The opening exchanges were, like the weather, very gloomy, the backs of both sides easily clearing their lines. After a few minutes play it was soon evident that both sides meant business, but the activity of the defence showed that neither quintette were likely to gain much ground. At length, a good run and shot by C Collett roused the spectators to greater enthusiasm. Bletchingdon gained a corner, but it was the Weston supporters time to cheer, as Porter came away in swinging style, and for a while the Weston team had the better of the play, but weak shooting spoilt their efforts. Their light forwards also adopted the foolish method of charging the heavy defence of Bletchingdon, as a result of which they were continually being floored. The Westonians gained a corner, which was cleared with difficulty. Then two free kicks awarded to their opponents transferred the play, and at the end the leather remained for some considerable time. Two corners were gained, and Locke also had to handle, this being the first time either goalkeeper had touched the ball. A sharp run down by the Weston forwards resulted in Lapper forcing Collett to concede a corner, which was splendidly placed by Jones. Holton caught the ball on his head, but could only sky it, and when it fell down again it was sent high over the bar. Bletchingdon then attacked strongly, the Weston defence having a busy time. At length, Weston took the ball to the other end, and forced matters, and certainly held the upper hand till half-time, which arrived with no scoring having been accomplished.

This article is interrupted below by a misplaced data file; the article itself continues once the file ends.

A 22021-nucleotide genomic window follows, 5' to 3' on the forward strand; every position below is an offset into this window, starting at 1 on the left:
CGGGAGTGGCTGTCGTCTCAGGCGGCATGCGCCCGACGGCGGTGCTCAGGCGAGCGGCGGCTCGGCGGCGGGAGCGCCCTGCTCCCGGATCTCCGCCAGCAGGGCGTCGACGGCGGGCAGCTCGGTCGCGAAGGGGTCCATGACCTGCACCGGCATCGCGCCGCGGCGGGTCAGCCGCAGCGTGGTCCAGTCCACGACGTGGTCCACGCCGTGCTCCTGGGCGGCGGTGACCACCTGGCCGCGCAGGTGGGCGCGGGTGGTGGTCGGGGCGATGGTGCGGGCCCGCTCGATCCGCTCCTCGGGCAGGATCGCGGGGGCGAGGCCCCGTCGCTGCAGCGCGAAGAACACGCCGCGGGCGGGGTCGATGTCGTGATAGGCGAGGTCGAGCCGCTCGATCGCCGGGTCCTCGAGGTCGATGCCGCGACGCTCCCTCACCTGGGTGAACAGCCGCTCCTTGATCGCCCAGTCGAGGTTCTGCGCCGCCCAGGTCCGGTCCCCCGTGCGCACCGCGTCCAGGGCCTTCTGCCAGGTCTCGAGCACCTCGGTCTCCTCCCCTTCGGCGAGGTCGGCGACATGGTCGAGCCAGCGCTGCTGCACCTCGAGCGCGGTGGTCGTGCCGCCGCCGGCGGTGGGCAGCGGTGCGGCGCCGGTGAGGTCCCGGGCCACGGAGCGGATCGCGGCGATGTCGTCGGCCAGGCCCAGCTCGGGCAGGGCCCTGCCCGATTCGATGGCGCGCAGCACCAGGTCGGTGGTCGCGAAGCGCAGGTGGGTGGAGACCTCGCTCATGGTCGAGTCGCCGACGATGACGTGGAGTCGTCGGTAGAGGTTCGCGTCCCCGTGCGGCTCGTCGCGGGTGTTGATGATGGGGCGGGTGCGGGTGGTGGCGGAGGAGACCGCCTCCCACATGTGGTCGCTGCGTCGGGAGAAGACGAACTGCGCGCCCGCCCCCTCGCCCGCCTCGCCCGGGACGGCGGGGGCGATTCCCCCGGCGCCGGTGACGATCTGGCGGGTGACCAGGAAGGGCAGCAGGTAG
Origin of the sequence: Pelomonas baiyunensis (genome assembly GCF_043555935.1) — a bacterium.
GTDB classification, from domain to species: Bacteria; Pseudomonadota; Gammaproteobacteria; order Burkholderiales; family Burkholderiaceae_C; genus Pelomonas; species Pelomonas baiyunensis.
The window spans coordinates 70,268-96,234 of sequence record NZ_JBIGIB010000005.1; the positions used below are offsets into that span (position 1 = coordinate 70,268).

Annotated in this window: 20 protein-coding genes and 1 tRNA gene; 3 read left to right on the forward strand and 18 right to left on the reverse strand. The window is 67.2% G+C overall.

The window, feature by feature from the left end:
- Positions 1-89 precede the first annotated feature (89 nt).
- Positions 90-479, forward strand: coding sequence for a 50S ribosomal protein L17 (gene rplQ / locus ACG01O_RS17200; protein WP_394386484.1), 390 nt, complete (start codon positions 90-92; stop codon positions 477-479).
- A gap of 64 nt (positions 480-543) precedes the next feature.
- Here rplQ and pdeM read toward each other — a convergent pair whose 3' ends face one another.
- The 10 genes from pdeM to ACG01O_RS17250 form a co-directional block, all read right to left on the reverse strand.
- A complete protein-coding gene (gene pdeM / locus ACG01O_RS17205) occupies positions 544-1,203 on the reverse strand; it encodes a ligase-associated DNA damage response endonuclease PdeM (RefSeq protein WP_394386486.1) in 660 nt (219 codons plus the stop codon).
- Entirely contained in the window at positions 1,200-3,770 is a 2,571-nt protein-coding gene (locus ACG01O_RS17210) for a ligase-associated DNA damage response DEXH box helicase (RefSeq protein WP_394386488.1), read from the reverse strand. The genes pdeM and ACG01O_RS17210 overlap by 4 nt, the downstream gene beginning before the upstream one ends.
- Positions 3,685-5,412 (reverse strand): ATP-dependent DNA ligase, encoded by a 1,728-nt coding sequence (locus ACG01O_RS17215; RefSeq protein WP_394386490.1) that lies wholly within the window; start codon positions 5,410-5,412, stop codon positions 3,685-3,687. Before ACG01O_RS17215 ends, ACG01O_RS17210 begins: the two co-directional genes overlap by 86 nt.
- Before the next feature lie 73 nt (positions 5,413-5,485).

THE INTERVAL